The clients I work with are the most intelligent, driven, emotionally and spiritually connected individuals I have ever met. Each has their our reasons for turning to substance abuse and an equally good reason for turning toward recovery. Their journey now is to navigate back to their path; the path to happiness, joy and freedom. Which is where I come in. I help jump start and sustain growth and evolution during the process of regaining health and sobriety.

When in an addictive cycle, one cannot live a full life. It takes time to source, abuse, withdrawal and recover from the use of any substance. When in recovery we work diligently to free ourselves of this cycle: mentally, emotionally, physically and spiritually. In doing so we literally get our lives back, our time, our emotional and physical energy. We get it all back.

Recovery From What?

I help clients recovering from alcohol abuse, tobacco use, and eating disorders. I have direct experience recovering from these disorders of compulsion and self-harm, which I have recovered from and continue to work toward my recovery goals, which is why I am dedicated to helping people achieve their own recovery goals. It is my belief that addiction is a compulsive thought to self-harm, and therefore believe I can help those ready to rewire their brains creating healthy mental patterns. This starts with the physical addictions, then moves toward the mental, and finally the emotional aspects of why we have a compulsion to self-harm.

My Background, Training, and Expertise

I have a Recovery Coach Certification through the State of Idaho, Mindfulness Based Substance Abuse Treatment Certification through the Center for Adolescent Studies, Meditation and Psychotherapy training, and a 200 Hour Yoga Teacher Certification through the Yoga Alliance. I use the recovery coaching model taught and approved by Idaho Health and Welfare, as well as the Idaho Board of Alcohol/Drug Counselor Certification. This sprinkled with Eastern spiritualism, Stoic philosophy, and Mindfulness Based Stress Reduction and Substance Abuse Treatment techniques.
My expertise comes from my training and my own experience moving into substance abuse, overcoming internal and external obstacles, and recovering. I bring this to my clients in a unique and holistic manner.

Coaching is Different

Coaching is different than working with a counselor or a sponsor. In coaching we focus on the present circumstances, not what led us to them. We’ll identify obstacles currently happening in your life, create sustainable goals, and take action steps for a better future. I do encourage my clients to also work with a counselor to gain further support toward mental health.
Is it like Alcoholics Anonymous (AA)?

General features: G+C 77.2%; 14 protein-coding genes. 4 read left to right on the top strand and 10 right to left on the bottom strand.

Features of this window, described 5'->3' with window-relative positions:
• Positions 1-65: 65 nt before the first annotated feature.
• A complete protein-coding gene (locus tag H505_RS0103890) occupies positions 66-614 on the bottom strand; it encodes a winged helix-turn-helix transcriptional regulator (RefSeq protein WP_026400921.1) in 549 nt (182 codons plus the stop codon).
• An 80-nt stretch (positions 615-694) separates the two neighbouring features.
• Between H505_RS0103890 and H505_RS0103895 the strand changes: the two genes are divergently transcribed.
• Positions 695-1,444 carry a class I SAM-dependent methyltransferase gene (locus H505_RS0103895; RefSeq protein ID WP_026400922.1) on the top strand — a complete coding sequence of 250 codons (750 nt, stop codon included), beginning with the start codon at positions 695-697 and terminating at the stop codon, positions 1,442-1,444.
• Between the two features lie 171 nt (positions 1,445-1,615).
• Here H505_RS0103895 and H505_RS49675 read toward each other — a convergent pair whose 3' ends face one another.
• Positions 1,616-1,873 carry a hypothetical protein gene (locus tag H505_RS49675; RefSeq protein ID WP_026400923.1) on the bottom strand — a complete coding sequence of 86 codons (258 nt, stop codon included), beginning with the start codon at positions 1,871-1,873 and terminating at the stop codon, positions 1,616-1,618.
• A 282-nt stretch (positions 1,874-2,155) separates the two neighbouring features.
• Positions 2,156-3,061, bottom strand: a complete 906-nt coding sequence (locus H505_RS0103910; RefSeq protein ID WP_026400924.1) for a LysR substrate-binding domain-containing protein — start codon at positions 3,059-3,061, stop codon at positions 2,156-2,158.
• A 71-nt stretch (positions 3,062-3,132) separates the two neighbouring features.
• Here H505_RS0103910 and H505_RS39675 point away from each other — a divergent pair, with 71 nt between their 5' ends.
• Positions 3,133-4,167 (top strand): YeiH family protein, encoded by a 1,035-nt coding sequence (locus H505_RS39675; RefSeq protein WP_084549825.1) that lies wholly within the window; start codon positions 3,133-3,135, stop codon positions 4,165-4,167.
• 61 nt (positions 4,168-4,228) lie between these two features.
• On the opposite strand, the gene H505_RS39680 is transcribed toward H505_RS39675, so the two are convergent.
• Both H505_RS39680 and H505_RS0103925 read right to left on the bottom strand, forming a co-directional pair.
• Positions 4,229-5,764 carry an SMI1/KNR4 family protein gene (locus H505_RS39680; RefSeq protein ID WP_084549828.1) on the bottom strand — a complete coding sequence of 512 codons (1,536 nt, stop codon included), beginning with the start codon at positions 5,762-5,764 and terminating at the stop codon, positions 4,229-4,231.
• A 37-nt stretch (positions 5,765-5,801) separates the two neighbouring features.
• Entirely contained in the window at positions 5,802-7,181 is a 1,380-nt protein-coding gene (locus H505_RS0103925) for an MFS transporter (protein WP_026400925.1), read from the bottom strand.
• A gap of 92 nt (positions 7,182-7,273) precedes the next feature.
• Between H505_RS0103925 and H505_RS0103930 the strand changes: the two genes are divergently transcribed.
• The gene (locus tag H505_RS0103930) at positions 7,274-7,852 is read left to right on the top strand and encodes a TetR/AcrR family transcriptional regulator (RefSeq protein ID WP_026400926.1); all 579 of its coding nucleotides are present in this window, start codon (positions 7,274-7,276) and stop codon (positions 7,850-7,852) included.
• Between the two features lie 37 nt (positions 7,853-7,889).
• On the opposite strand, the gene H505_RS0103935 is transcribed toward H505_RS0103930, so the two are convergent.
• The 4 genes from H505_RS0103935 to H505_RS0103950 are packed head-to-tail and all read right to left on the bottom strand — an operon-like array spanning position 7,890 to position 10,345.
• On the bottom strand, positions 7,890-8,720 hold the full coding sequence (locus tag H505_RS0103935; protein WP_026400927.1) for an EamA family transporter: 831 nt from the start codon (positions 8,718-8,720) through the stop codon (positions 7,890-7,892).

AA is a non-profit meant to support those seeking sobriety. Its 12 steps are greatly powerful for some. If you like the 12 step process, great. If not, great. Recovery coaching is different in the way we approach recovery. We take an active approach to regaining physical, mental and emotional health. I encourage and guide my clients to do whatever they need to do to remain on the path to sobriety. These supports include working a coach, a counselor, family and friends, job/ career, ongoing education, and community groups (AA, meditation groups, ski clubs, etc.).

Ready to Work With Me?

If you or anyone you love is ready to get started on the path to living a full and sober life contact me by filling out the form below, email me at or simply give me a call at 208-309-1948. I am here as a resource, support, and guide on the path to recovery. Join me and living this wonderfully awake and fulfilling life.

Recovery Toolkit 101

In our first few months of sobriety it can be easy to move quickly from thought to action. Tough day at work? Argument with a loved one? Tired, hungry, and stressed? The thought, “I need a drink (cigarette, cookie, edible…)” pops into one’s mind and, if alcohol/nicotine/marijuana/food is accessible, BOOM! Thought turns into action.

When this happens one needs immediate access to tools to create space, comfort, and a new behavioral pattern for dealing with triggers which doesn’t have to do with substances. As we get more practiced with having this thought and doing nothing about it, these thoughts become less charged, and there is space between thought and action. In this space we get to choose how to respond.

Struggling with addiction?

How to Start a Toolkit

  • Cleanse your environment of the substance or substance reminders (beer bottles on the mantle, lighters on the counter, cinnamon rolls near the fruit basket)
    • If you have to keep the drug of choice in your house, move it to an area “off limits” to you or a space out of eye sight.
  • Take 10 deep breaths.
  • Go on a walk in the park or around the block. Moving your body allows to brain to readjust and move from the “stuck” place.
  • Practice S.T.I.C. – Stop, Take a Breath, Imagine the Future Consequences, and Choose.
  • Rest for 5 minutes, lay down, close your eyes, and just breathe.
  • Take 5 minutes to meditate, offer yourself loving kindness, and observe the wave or craving rise and fall.
  • Carry essential oils. Lavender, peppermint, geranium, orange blossom, and frankincense all work wonders on alcohol cravings and relaxing the nervous system immediately.
  • Just take a few drops of pure essential oil, rub it into your palms, inhale deeply and you’ve got a quick fix.
  • Carry chamomile, peppermint, or kava teabags.
  • Carry GABA Calm lozenges and pop one under your tongue.
  • Learn R.A.I.N. – Recognize, Accept, Investigate, Non-Attachment.
  • Take a bath.
  • Listen to a song, or better yet an entire album, before taking action. 

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Yoga and Mindfulness Workshop 2018

Recovery Coach Post Card Updated 514

August Yoga Schedule 2018

Private Yoga (1)

Everyday Recovery: It’s a Process!

Recovery is the process of continually showing up for yourself and practicing rigorous self-care. If we aren’t moving forward in our recovery, we are moving backward. Check out the process I’ve outlined below to take steps toward your recovery!

…and if you are ready…

Work with Me! A certified Recovery Coach, Mindfulness Teacher and Yoga Instructor. Working with me means being held accountable on the path to living your fullest, happiest life. I am currently accepting two new clients. 

Fill out the form below


Click HERE to learn more.

What does recovery mean?

A return to a normal state of health, mind, or strength.

The action or process of regaining possession or control of something stolen or lost.

Return to Health and Regain Your Mind and Strength

The Process